In vivo biofilm formation on stainless steel bonded retainers during different oral health-care regimensJongsma, M. A., van der Mei, H. C., Atema-Smit, J., Busscher, H. I. & Ren, Y., 9-Jan-2015, In : International Journal of Oral Science. 7, 1, p. 42-48 7 p.
Research output: Contribution to journal › Article › Academic › peer-review
Retention wires permanently bonded to the anterior teeth are used after orthodontic treatment to prevent the teeth from relapsing to pre-treatment positions. A disadvantage of bonded retainers is biofilm accumulation on the wires, which produces a higher incidence of gingival recession, increased pocket depth and bleeding on probing. This study compares in vivo biofilm formation on single-strand and multi-strand retention wires with different oral health-care regimens. Two-centimetre wires were placed in brackets that were bonded to the buccal side of the first molars and second premolars in the upper arches of 22 volunteers. Volunteers used a selected toothpaste with or without the additional use of a mouthrinse containing essential oils. Brushing was performed manually. Regimens were maintained for 1 week, after which the wires were removed and the oral biofilm was collected to quantify the number of organisms and their viability, determine the microbial composition and visualize the bacteria by electron microscopy. A 6-week washout period was employed between regimens. Biofilm formation was reduced on single-strand wires compared with multi-strand wires; bacteria were observed to adhere between the strands. The use of antibacterial toothpastes marginally reduced the amount of biofilm on both wire types, but significantly reduced the viability of the biofilm organisms. Additional use of the mouthrinse did not result in significant changes in biofilm amount or viability. However, major shifts in biofilm composition were induced by combining a stannous fluoride- or triclosan-containing toothpaste with the mouthrinse. These shifts can be tentatively attributed to small changes in bacterial cell surface hydrophobicity after the adsorption of the toothpaste components, which stimulate bacterial adhesion to the hydrophobic oil, as illustrated for a Streptococcus mutans strain.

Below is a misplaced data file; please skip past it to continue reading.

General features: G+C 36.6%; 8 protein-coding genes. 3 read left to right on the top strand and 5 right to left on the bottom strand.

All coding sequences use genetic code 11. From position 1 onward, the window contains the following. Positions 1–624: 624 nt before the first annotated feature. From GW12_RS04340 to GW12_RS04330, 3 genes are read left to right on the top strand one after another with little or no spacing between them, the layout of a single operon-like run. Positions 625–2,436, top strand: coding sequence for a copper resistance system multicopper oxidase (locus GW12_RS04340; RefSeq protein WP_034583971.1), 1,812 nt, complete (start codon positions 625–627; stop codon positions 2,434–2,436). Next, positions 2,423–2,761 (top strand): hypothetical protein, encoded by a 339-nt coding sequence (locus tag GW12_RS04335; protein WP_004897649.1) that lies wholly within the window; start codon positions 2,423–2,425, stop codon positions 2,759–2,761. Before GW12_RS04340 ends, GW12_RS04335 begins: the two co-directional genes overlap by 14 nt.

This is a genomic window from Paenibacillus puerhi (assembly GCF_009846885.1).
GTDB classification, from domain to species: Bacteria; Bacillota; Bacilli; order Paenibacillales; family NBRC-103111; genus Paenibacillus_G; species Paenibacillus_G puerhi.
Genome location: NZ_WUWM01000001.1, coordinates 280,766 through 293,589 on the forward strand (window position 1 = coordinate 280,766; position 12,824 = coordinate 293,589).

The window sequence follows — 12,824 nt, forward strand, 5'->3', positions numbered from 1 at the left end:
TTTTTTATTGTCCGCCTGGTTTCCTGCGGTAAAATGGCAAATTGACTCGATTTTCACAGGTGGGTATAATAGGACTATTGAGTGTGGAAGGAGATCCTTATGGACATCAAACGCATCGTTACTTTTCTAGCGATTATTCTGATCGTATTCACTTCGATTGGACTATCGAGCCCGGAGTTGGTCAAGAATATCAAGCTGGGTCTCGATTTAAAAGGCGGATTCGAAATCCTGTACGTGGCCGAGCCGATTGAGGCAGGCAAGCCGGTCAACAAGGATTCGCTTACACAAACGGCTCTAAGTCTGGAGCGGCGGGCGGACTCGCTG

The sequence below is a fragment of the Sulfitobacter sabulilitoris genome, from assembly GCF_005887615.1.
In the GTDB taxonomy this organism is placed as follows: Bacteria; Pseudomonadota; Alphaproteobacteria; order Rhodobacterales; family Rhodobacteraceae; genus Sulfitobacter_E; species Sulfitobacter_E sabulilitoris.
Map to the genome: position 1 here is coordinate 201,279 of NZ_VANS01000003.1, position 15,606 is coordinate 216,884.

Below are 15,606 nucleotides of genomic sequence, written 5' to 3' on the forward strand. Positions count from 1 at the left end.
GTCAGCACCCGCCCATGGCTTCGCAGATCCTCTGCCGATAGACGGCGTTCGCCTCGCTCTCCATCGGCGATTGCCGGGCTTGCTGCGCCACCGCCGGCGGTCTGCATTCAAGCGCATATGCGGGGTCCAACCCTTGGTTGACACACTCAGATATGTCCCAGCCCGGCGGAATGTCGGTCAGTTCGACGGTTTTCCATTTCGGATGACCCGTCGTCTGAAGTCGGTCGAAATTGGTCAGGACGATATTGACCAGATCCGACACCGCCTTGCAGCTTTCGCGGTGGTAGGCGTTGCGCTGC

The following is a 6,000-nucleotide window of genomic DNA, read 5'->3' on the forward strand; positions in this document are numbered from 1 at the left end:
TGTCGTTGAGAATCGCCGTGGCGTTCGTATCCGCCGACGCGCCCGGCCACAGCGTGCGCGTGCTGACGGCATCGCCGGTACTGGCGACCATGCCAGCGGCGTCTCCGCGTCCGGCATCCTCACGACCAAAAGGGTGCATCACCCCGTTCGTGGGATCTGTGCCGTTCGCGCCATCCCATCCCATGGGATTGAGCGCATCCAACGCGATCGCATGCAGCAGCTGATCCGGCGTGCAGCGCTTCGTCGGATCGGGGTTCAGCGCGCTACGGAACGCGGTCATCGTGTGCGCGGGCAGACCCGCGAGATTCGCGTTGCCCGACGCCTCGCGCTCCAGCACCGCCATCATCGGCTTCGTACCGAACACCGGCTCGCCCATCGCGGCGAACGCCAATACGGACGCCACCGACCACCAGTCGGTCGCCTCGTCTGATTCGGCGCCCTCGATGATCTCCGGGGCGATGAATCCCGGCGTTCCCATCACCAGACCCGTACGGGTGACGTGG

|Number of pages||7|
|Journal||International Journal of Oral Science|
|Publication status||Published - 9-Jan-2015|
- antimicrobials, biofilm, bonded retention wires, mouthrinse, orthodontics, GRADIENT GEL-ELECTROPHORESIS, ESSENTIAL OIL, DENTAL PLAQUE, FLUORIDE MOUTHRINSE, LINGUAL RETAINERS, GINGIVAL HEALTH, FIXED RETAINERS, SUSCEPTIBILITY, RETENTION, TRICLOSAN